The edict comes after hours after the Massachusetts Department of Public Health reported the death toll. At least four of the victims were from Boston, the Boston Public Health Commission’s Nick Martin told the Herald.
“We’re seeing a significant increase in sickness and severity,” Martin said.
In Boston, this year’s influenza death rate is already four times higher than last year’s toll.


Who gave you the flu? New app, docs help place the blame

By JoNel Aleccia, Staff Writer, NBC News

Was it your friend who borrowed your cell phone because the battery in hers was low? Or was it your son’s friend who always has a runny nose? How about your annoying colleague who you just KNOW doesn’t wash his hands after he blows his nose?
When it comes to getting the flu, few can keep from playing the blame game, especially during a nasty season like this, in which the influenza bug arrived early, spread widely and seems to be staying for a long, miserable visit.

Was it your friend who borrowed your cell phone because the battery in hers was low? Or was it your son’s friend who always has a runny nose? How about your annoying colleague who you just KNOW doesn’t wash his hands after he blows his nose?
When it comes to getting the flu, few can keep from playing the blame game, especially during a nasty season like this, in which the influenza bug arrived early, spread widely and seems to be staying for a long, miserable visit.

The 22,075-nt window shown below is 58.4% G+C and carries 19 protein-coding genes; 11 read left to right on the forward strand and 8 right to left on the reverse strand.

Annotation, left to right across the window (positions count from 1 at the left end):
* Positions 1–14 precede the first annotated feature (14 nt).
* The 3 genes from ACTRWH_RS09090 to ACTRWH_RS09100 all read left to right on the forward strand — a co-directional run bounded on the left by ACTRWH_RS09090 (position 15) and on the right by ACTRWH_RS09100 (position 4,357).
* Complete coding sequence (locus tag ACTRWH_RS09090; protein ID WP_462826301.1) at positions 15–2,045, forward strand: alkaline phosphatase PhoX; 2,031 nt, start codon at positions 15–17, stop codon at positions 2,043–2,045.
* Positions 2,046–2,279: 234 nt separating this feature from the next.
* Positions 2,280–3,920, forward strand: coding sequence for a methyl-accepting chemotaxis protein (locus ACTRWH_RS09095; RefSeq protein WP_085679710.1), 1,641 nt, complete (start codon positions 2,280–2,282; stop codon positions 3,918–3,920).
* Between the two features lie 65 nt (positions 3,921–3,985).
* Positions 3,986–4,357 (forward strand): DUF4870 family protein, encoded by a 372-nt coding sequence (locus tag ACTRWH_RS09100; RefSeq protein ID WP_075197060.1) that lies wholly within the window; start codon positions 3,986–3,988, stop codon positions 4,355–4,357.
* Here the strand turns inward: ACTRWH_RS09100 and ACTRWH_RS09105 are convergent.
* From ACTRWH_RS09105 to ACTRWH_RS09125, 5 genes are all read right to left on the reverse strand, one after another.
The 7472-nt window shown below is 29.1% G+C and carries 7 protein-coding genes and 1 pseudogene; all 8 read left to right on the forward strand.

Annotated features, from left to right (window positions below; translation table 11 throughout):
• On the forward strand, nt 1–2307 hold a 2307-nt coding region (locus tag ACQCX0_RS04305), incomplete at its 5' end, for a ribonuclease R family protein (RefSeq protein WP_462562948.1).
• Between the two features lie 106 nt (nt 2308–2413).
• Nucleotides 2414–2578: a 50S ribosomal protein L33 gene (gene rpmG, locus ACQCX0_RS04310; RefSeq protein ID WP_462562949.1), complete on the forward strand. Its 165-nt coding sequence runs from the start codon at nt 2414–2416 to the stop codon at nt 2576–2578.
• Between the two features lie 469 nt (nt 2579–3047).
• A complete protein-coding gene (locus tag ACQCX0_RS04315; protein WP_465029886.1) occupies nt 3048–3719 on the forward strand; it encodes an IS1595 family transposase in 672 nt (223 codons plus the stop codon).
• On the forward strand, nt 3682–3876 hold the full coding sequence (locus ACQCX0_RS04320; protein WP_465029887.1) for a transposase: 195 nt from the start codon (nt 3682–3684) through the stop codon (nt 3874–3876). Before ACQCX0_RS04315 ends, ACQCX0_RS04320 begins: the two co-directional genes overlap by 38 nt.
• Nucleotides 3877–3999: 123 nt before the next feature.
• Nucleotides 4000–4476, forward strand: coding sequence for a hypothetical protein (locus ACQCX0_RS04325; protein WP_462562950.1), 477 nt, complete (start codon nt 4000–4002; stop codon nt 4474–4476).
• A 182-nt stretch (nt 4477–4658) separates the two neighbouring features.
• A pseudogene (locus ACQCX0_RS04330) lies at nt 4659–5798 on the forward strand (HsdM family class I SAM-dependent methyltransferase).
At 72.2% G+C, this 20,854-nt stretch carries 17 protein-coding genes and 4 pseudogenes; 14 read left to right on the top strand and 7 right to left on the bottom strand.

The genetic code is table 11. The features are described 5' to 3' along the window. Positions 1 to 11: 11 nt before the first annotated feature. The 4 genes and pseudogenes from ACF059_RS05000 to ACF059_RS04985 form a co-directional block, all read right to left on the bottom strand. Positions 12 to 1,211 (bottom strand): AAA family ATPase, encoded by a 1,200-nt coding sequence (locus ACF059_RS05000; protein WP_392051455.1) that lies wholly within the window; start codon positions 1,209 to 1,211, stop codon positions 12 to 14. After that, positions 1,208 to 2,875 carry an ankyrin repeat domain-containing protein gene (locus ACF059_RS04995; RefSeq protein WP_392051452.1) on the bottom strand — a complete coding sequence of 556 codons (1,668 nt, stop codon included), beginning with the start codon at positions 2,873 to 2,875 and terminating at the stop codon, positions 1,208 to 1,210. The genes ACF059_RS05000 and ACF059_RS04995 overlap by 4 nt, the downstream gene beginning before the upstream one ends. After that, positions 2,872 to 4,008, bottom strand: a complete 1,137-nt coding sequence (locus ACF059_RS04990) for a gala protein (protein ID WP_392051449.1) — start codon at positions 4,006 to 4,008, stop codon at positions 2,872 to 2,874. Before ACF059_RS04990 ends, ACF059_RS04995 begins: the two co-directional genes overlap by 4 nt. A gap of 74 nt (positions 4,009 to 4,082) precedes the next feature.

Judge Sentences Drunken Driver to View Bodies of Car Crash Victims

By KEVIN DOLAK

A northeast Ohio judge known for doling out unusual sentences has told a drunken driving offender that he could avoid jail by viewing the corpses of two car crash victims.
On Tuesday Jonathan Tarase, 27, entered a plea of no contest to the charge of operating a vehicle under the influence of alcohol, stemming from an OVI arrest in Lake County, Ohio, last Oct. 14. In addition to paying a $600 fine and having his driver's license suspended, Tarase can avoid jail if he accepts the judge's sentence to view bodies.
Because Tarase was a first time offender, Judge Mike Cicconetti suspended 60 days of his 65-day sentence. In addition to allowing Tarase to spend three days at a driver intervention program rather than behind bars, Cicconetti ruled that the two remaining days could be spent "on call" to view driving fatalities.

White House Responds to Petition Demanding Deportation of Piers Morgan

By Daniel Politi

Just what Piers Morgan needed. More publicity. The CNN talk show host who has somehow managed to go from someone embroiled in London’s massive phone hacking and bribery scandal—he denies any involvement—to a top advocate for gun control and a central figure in the debate that sprang up after the Sandy Hook massacre, officially won’t have to worry that President Obama will kick him out of the country. The White House has released its official response to the petition to deport Morgan for “attacking the Second Amendment.”  The White House says it responds to all “We the People” petitions that get 25,000 signatures within 30 days. The petition to deport Morgan, created by talk radio host Alex Jones, received more than 100,000 signatures, notes Politico.